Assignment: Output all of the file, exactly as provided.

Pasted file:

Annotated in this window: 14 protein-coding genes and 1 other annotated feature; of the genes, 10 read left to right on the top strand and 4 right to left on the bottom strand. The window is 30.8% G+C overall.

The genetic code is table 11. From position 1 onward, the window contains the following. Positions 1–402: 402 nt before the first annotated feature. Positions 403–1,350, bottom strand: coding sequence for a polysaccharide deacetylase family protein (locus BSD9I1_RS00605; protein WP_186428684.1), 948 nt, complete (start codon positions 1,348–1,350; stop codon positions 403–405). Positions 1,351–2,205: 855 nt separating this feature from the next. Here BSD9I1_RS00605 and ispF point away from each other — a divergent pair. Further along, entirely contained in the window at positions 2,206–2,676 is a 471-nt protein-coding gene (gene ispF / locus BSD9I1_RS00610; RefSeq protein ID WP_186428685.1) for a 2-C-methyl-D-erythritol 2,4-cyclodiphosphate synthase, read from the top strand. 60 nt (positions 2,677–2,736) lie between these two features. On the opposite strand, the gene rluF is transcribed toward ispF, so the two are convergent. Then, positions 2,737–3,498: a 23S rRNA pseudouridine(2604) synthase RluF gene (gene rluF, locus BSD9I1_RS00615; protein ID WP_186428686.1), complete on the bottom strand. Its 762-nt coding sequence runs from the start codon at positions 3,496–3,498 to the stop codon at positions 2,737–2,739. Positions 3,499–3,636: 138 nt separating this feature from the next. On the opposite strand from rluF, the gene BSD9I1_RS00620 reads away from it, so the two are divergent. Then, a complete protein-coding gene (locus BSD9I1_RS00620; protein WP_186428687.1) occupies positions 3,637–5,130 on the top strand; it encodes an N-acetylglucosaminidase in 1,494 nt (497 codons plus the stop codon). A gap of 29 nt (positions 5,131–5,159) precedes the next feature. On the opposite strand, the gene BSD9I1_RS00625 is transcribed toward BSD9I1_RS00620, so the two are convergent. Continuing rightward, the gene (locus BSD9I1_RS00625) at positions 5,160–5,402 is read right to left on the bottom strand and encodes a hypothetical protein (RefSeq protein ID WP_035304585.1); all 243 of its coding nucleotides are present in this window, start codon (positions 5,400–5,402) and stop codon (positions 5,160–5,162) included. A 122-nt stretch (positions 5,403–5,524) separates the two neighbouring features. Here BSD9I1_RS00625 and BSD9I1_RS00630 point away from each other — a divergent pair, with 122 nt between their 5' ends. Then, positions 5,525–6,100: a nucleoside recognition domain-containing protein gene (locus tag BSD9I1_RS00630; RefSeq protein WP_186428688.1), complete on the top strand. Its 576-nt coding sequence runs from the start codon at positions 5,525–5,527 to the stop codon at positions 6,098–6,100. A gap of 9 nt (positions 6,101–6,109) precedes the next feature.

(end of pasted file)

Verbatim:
Annotated in this window: 14 protein-coding genes and 1 other annotated feature; of the genes, 10 read left to right on the top strand and 4 right to left on the bottom strand. The window is 30.8% G+C overall.

The genetic code is table 11. From position 1 onward, the window contains the following. Positions 1–402: 402 nt before the first annotated feature. Positions 403–1,350, bottom strand: coding sequence for a polysaccharide deacetylase family protein (locus BSD9I1_RS00605; protein WP_186428684.1), 948 nt, complete (start codon positions 1,348–1,350; stop codon positions 403–405). Positions 1,351–2,205: 855 nt separating this feature from the next. Here BSD9I1_RS00605 and ispF point away from each other — a divergent pair. Further along, entirely contained in the window at positions 2,206–2,676 is a 471-nt protein-coding gene (gene ispF / locus BSD9I1_RS00610; RefSeq protein ID WP_186428685.1) for a 2-C-methyl-D-erythritol 2,4-cyclodiphosphate synthase, read from the top strand. 60 nt (positions 2,677–2,736) lie between these two features. On the opposite strand, the gene rluF is transcribed toward ispF, so the two are convergent. Then, positions 2,737–3,498: a 23S rRNA pseudouridine(2604) synthase RluF gene (gene rluF, locus BSD9I1_RS00615; protein ID WP_186428686.1), complete on the bottom strand. Its 762-nt coding sequence runs from the start codon at positions 3,496–3,498 to the stop codon at positions 2,737–2,739. Positions 3,499–3,636: 138 nt separating this feature from the next. On the opposite strand from rluF, the gene BSD9I1_RS00620 reads away from it, so the two are divergent. Then, a complete protein-coding gene (locus BSD9I1_RS00620; protein WP_186428687.1) occupies positions 3,637–5,130 on the top strand; it encodes an N-acetylglucosaminidase in 1,494 nt (497 codons plus the stop codon). A gap of 29 nt (positions 5,131–5,159) precedes the next feature. On the opposite strand, the gene BSD9I1_RS00625 is transcribed toward BSD9I1_RS00620, so the two are convergent. Continuing rightward, the gene (locus BSD9I1_RS00625) at positions 5,160–5,402 is read right to left on the bottom strand and encodes a hypothetical protein (RefSeq protein ID WP_035304585.1); all 243 of its coding nucleotides are present in this window, start codon (positions 5,400–5,402) and stop codon (positions 5,160–5,162) included. A 122-nt stretch (positions 5,403–5,524) separates the two neighbouring features. Here BSD9I1_RS00625 and BSD9I1_RS00630 point away from each other — a divergent pair, with 122 nt between their 5' ends. Then, positions 5,525–6,100: a nucleoside recognition domain-containing protein gene (locus tag BSD9I1_RS00630; RefSeq protein WP_186428688.1), complete on the top strand. Its 576-nt coding sequence runs from the start codon at positions 5,525–5,527 to the stop codon at positions 6,098–6,100. A gap of 9 nt (positions 6,101–6,109) precedes the next feature.